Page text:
That's arguable... If you're talking audiophiles, they are also aiming for the most accurate representation possible.
Yeah, I wasn't talking about those folks. I was talking about the less affluent, but still stereo-happy, crowd. Although, for either one, if you peek into some of the forum discussions the stereo lovers have, they talk about speakers like wine snobs talk about expensive wine. I'm not convinced they are always looking for 100% reproduction as much as just a great listening experience. But, you are right, many such listeners are interested in accuracy.
Can I ask a question about this resonant frequency business? When I think about a resonant frequency of an object, I think about it as the frequency at which the object will vibrate sympathetically. On guitars, this can create wolf tones. If the resonant frequency of the guitar is one of the common notes on the guitar, playing that note will create a level of volume that is out of character with the rest of the notes on the guitar. That's bad, so we try to build guitars that have a resonant frequency that is not on a common note. Ideally, it is below the lowest note on the guitar, so that it is never played, and there is no wolf tone.
If that is what you mean here, then isn't the resonant frequency the frequency at which the stand and/or the floor and/or anything else that could be excited by the speaker starts to vibrate sympathetically? If that is the case, then don't we want that frequency to be outside the normal frequency range expected to be produced by that speaker? If so, I'm not sure how we control that, without "tuning" the objects that are sympathetically vibrating so that they vibrate at a different note. Maybe I'm completely off base.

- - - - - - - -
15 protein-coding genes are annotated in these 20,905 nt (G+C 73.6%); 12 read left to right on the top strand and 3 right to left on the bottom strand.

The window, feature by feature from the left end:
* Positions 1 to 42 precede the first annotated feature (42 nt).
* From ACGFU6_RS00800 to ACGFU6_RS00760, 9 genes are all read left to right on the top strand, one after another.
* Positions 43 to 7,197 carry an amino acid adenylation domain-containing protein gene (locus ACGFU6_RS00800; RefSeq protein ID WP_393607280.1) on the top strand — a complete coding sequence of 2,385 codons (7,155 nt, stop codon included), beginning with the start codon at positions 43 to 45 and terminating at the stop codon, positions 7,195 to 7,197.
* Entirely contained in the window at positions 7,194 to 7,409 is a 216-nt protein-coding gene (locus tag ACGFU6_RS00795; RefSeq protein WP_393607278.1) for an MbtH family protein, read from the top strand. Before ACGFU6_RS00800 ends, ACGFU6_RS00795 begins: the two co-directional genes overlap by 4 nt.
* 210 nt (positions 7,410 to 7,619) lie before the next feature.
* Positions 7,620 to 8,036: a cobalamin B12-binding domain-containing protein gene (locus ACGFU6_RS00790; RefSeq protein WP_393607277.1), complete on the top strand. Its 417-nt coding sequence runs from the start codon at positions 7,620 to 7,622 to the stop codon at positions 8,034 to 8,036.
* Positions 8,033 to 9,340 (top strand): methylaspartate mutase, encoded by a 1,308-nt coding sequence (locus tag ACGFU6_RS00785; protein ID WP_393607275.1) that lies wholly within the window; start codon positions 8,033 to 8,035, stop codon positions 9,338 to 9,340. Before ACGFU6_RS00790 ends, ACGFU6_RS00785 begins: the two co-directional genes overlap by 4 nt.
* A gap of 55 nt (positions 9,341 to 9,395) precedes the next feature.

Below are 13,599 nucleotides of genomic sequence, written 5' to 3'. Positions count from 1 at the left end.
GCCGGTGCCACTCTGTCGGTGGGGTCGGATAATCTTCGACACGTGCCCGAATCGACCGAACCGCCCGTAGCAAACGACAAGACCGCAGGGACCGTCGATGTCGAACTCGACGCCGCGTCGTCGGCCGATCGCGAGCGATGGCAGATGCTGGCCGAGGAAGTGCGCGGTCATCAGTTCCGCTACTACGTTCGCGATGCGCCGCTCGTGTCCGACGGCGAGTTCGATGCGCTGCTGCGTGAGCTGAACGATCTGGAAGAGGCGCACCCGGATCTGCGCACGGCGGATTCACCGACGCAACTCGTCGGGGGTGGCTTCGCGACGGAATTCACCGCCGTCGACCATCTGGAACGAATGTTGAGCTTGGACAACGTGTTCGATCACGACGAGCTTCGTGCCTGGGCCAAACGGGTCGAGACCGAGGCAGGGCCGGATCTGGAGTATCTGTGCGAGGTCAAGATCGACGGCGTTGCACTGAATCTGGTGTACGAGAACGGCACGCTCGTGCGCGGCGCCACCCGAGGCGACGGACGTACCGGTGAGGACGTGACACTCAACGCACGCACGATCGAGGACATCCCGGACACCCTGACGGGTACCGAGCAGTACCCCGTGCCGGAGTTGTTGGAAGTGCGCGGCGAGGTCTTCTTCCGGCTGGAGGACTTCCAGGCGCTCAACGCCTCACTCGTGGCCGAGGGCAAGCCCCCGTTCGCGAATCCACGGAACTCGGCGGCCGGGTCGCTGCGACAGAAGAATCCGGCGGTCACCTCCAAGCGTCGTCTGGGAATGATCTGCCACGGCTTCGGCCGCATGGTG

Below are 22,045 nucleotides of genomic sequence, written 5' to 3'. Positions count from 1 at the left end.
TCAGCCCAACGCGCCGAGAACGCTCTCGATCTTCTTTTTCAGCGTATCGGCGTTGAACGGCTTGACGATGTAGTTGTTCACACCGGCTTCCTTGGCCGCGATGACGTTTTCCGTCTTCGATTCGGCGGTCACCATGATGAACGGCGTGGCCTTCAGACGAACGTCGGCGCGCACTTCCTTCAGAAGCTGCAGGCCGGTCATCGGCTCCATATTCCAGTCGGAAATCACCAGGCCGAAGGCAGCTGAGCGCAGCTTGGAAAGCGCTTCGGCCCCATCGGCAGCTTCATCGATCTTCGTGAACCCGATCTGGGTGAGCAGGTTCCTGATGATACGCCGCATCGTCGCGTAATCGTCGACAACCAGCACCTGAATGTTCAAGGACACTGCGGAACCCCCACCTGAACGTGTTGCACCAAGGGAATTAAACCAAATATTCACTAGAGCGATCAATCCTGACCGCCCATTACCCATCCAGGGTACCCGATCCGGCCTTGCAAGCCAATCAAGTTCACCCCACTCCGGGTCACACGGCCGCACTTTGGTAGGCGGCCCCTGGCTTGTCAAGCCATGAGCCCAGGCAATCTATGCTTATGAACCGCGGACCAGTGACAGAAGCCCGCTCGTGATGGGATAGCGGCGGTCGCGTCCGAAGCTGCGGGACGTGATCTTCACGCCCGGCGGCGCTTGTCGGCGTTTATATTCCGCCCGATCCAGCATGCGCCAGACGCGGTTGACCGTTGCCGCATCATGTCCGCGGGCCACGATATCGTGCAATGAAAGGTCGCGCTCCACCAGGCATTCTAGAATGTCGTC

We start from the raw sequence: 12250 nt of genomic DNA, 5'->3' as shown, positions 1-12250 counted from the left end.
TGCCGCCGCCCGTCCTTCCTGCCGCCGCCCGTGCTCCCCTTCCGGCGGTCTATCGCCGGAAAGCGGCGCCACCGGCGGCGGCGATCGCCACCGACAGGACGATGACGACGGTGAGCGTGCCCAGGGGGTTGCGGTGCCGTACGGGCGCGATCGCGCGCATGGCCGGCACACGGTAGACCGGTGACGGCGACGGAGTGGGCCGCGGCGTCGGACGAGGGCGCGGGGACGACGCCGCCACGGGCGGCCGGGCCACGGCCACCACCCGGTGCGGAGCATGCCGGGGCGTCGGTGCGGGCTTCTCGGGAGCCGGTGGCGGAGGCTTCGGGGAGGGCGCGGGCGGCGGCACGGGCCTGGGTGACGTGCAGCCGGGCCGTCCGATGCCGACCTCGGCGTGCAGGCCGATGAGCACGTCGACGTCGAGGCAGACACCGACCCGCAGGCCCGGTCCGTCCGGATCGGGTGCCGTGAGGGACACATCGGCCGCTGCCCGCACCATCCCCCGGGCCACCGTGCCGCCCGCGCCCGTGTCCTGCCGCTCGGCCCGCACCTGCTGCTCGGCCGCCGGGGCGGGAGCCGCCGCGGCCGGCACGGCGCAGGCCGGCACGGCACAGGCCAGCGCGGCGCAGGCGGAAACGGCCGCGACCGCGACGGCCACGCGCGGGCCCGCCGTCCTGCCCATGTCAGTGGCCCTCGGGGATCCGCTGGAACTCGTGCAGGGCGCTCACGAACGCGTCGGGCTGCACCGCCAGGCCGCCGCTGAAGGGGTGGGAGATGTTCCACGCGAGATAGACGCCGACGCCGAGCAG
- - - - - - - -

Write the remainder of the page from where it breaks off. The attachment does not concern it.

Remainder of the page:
I do know this much: When I thwap my tuning fork, and place the ball end on my desk, it gets really loud, and it is the note of the tuning fork (A-440) that is sounding out. The desk is acoustically excited by the vibration of the tuning fork, as transmitted by that little round tip, and is "singing" an A-440. If I move the tuning fork to some other large object, that new object "sings" an A-440 too, but with a different tone than the desk. All I have to do to make either object shut up is lift the fork off of it; in other words, de-couple the tuning fork from the object. I'm real sure a layer of foam between the tuning fork and the desk would stop any "singing" from happening.
I'm thinking, I probably don't want my desk to accept direct vibrations from the speaker, because it will "sing" with the speaker, just like it does with the tuning fork. That's bad; I only want the speaker to "sing," because I know what is coming out of the speaker is tonally accurate, but I can't say the same for the desk. This is why I should want to de-couple the speakers from my desk.
Am I off my rocker? <G>